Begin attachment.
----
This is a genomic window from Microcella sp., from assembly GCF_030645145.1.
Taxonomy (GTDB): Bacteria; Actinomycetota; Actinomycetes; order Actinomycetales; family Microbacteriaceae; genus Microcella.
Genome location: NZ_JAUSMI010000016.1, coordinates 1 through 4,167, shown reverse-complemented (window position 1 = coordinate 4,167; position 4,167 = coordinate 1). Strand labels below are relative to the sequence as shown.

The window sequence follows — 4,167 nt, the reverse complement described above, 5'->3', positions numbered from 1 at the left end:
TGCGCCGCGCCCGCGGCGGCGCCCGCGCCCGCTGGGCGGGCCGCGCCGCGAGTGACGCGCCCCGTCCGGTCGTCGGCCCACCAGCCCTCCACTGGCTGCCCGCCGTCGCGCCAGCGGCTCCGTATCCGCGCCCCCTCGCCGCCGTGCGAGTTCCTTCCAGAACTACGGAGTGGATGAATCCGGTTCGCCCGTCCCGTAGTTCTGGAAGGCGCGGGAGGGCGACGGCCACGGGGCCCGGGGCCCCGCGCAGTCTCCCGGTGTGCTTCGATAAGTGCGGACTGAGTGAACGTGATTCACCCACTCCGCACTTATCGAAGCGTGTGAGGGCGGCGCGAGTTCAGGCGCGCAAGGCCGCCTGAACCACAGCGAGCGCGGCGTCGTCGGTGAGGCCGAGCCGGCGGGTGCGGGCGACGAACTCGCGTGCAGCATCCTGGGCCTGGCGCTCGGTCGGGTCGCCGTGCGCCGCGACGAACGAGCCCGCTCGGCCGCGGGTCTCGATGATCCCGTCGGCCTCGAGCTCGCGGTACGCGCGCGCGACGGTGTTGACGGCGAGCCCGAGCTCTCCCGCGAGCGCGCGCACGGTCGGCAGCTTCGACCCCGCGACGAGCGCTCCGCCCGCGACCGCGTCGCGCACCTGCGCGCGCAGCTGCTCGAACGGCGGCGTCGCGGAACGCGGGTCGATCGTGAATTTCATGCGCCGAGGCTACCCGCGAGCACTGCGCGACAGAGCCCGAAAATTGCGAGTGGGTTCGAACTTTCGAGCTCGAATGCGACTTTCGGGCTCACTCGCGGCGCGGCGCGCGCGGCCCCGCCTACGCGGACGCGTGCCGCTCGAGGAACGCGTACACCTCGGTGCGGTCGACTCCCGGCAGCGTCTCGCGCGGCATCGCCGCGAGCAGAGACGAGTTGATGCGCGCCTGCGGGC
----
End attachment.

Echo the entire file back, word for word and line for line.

This is a genomic window from Microcella sp., from assembly GCF_030645145.1.
Taxonomy (GTDB): Bacteria; Actinomycetota; Actinomycetes; order Actinomycetales; family Microbacteriaceae; genus Microcella.
Genome location: NZ_JAUSMI010000016.1, coordinates 1 through 4,167, shown reverse-complemented (window position 1 = coordinate 4,167; position 4,167 = coordinate 1). Strand labels below are relative to the sequence as shown.

The window sequence follows — 4,167 nt, the reverse complement described above, 5'->3', positions numbered from 1 at the left end:
TGCGCCGCGCCCGCGGCGGCGCCCGCGCCCGCTGGGCGGGCCGCGCCGCGAGTGACGCGCCCCGTCCGGTCGTCGGCCCACCAGCCCTCCACTGGCTGCCCGCCGTCGCGCCAGCGGCTCCGTATCCGCGCCCCCTCGCCGCCGTGCGAGTTCCTTCCAGAACTACGGAGTGGATGAATCCGGTTCGCCCGTCCCGTAGTTCTGGAAGGCGCGGGAGGGCGACGGCCACGGGGCCCGGGGCCCCGCGCAGTCTCCCGGTGTGCTTCGATAAGTGCGGACTGAGTGAACGTGATTCACCCACTCCGCACTTATCGAAGCGTGTGAGGGCGGCGCGAGTTCAGGCGCGCAAGGCCGCCTGAACCACAGCGAGCGCGGCGTCGTCGGTGAGGCCGAGCCGGCGGGTGCGGGCGACGAACTCGCGTGCAGCATCCTGGGCCTGGCGCTCGGTCGGGTCGCCGTGCGCCGCGACGAACGAGCCCGCTCGGCCGCGGGTCTCGATGATCCCGTCGGCCTCGAGCTCGCGGTACGCGCGCGCGACGGTGTTGACGGCGAGCCCGAGCTCTCCCGCGAGCGCGCGCACGGTCGGCAGCTTCGACCCCGCGACGAGCGCTCCGCCCGCGACCGCGTCGCGCACCTGCGCGCGCAGCTGCTCGAACGGCGGCGTCGCGGAACGCGGGTCGATCGTGAATTTCATGCGCCGAGGCTACCCGCGAGCACTGCGCGACAGAGCCCGAAAATTGCGAGTGGGTTCGAACTTTCGAGCTCGAATGCGACTTTCGGGCTCACTCGCGGCGCGGCGCGCGCGGCCCCGCCTACGCGGACGCGTGCCGCTCGAGGAACGCGTACACCTCGGTGCGGTCGACTCCCGGCAGCGTCTCGCGCGGCATCGCCGCGAGCAGAGACGAGTTGATGCGCGCCTGCGGGC